Racial Diversity and Buddhism in the U.S. (2006)

When we speak of BuddhismBuddhism is a multi-hued tradition of life, thought, and practice that has developed from the teaching and practice of Siddhartha Gautama (6th century BCE) who came to be called the Buddha, the awakened one. The three major streams of the tradition—Ther... in the United States, we are speaking of a cultural movement that has brought to this continent ancient Indian, East and Southeast Asian, and Tibetan spiritual teachings and practices. For the first time in history, these teachings have arrived in a land that is racially heterogeneous. At the same time, they are taking root in a society that was founded, by a white majority, on the unwholesome seeds of colonialism, genocide and slavery. In this meeting, the values of community, interdependence, and collaboration come face-to-face with the values of the pursuit of individualism, self-interest and competition. Deep bow meets handshake (1).

With these words, Hilda Guitiérrez Baldoquín, the editor of DharmaDharma means religion, religious duty, religious teaching. The word dharma comes from a Sanskrit root meaning “to uphold, support, bear,” thus dharma is that order of things which informs the whole world, from the laws of nature to the inner workings ..., Color, and Culture: New Voices in Western Buddhism, describes the historical and current diversity of Buddhism in America. In the almost one hundred and fifty year history of Buddhism in the U.S., racial diversity has been an ever-present concern. One of the challenges facing American Buddhism today is the need to fully recognize the experiences of Asian immigrants in the U.S., Asian Americans, European Americans, African Americans, Latinos, Native AmericansEach of the many Native American nations has its own distinctive life-ways, although there are some widely-shared characteristics. most Native life-ways are primarily transmitted through oral traditions; they are oriented toward living in relation to a sp..., as well as all other people of color who practice Buddhism.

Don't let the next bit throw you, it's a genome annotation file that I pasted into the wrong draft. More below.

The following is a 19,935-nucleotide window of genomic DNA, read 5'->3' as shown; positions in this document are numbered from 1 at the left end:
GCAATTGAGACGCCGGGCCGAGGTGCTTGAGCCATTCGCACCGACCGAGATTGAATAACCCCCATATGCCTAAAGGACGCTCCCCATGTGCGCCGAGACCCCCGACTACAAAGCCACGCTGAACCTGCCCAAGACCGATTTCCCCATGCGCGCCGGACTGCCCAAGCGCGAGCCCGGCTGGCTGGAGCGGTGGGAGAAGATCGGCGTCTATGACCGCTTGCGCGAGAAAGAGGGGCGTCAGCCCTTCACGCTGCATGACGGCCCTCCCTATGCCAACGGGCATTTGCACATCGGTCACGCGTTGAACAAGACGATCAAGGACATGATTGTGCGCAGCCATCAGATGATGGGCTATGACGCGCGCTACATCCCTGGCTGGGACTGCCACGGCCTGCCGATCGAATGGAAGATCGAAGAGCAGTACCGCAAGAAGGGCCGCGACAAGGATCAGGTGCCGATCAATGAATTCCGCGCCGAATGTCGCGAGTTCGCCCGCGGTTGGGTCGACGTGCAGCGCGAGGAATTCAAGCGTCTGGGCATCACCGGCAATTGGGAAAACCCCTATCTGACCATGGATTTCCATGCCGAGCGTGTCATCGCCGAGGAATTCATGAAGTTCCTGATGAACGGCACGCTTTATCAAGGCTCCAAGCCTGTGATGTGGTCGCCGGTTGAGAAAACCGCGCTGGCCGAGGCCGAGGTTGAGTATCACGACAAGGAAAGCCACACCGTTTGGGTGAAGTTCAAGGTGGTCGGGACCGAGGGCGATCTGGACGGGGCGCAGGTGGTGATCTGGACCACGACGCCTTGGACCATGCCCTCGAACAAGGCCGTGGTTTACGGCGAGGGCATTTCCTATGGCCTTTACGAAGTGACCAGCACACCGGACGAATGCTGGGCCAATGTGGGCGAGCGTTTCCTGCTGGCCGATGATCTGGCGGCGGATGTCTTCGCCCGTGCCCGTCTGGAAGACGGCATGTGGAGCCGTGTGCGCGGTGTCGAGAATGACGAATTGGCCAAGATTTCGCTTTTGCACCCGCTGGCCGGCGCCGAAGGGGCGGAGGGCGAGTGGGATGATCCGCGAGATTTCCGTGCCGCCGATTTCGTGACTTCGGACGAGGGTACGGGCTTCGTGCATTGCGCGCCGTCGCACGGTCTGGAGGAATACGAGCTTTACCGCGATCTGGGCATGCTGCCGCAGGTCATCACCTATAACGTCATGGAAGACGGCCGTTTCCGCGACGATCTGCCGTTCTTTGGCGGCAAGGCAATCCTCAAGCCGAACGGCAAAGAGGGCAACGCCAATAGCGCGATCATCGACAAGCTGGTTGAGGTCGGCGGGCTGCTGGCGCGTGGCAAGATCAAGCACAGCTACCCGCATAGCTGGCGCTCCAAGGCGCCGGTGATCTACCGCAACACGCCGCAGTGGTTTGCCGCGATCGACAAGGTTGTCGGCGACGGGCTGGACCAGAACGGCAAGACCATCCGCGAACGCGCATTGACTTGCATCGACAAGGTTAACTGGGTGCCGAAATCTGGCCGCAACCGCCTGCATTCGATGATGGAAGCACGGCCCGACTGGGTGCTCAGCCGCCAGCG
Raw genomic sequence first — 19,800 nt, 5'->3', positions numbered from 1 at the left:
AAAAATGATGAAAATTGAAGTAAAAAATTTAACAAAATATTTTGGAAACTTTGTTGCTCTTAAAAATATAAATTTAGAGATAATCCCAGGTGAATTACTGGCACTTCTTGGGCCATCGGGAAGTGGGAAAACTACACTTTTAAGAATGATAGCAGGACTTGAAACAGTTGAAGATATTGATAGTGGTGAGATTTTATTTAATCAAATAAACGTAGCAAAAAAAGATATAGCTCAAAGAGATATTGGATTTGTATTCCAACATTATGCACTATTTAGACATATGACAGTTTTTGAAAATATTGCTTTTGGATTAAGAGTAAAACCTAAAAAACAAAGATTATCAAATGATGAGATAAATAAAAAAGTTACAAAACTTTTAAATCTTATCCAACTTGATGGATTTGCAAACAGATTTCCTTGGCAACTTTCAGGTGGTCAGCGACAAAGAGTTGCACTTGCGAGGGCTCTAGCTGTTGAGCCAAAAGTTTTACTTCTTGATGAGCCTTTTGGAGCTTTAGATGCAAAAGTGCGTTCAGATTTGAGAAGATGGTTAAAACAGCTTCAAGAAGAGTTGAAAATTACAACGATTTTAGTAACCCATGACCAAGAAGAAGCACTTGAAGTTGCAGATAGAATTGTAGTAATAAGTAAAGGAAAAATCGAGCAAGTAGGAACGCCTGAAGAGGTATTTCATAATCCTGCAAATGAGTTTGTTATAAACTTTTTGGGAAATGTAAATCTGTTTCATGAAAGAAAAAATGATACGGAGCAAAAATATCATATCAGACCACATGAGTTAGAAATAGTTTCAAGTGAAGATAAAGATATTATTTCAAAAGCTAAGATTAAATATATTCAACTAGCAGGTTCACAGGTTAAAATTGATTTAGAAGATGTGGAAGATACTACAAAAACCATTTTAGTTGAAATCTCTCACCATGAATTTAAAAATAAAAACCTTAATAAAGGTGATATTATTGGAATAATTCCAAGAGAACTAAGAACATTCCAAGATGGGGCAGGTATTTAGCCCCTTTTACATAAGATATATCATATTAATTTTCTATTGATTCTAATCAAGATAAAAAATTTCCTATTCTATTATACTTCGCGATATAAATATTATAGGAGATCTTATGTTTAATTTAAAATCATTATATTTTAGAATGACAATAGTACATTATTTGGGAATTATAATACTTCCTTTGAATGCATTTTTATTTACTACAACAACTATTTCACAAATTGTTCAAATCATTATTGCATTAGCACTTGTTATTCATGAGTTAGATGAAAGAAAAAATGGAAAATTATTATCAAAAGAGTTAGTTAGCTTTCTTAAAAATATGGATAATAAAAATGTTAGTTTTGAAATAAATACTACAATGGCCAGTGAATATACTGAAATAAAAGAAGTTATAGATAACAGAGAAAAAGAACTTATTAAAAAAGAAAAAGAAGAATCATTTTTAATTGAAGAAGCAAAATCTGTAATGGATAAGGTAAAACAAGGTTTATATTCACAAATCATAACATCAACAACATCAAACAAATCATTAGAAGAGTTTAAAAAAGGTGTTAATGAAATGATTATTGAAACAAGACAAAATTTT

People of color are negotiating spaces within predominantly European American sanghasThe Sangha is the community of monks or, more broadly, the community of Buddhists. To formally become a Buddhist, one takes refuge in the Three Treasures: the Buddha, Dharma (the Buddha’s teachings), and Sangha. In its widest sense, “sangha” refers ... (Buddhist communities). Buddhist centers across the country are starting to host people of color retreats and meditationMeditation is the disciplined practice of quieting and focusing the mind or cultivating the heart’s attention. Different meditation practices commend focusing attention on a word, a prayer, a form, or the breath as a way of practice. Meditation is commo... groups. These efforts are led by Buddhist teachers of color whose work to reduce the isolation people of color have felt is starting to have an impact. They work in tandem with a handful of organizations for people of color to sustain these efforts beyond just one or two retreats. Additionally, White people active in Buddhist centers are working to understand racism in their own lives and communities. Together, these efforts are attempting to reshape American Buddhism into racially diverse and integrated communities.

This report provides snapshots of the work American Buddhists are doing to nurture racially diverse sanghas—it is not a comprehensive collection of these efforts. The research is based on journal articles, books, email and verbal conversations and interviews with several Buddhists of color in the U.S.

—Kate Dugan and Hilary Bogert, Pluralism Project Research Associates

To download the full report, click here [.doc with hyperlinks] or  here [.pdf without hyperlinks].


(1) Baldoquín, Hilda Gutiérrez, ed. Dharma, Color, and Culture: New Voices in Western Buddhism. Berkeley, CA: Parallax Press, 2004: 18.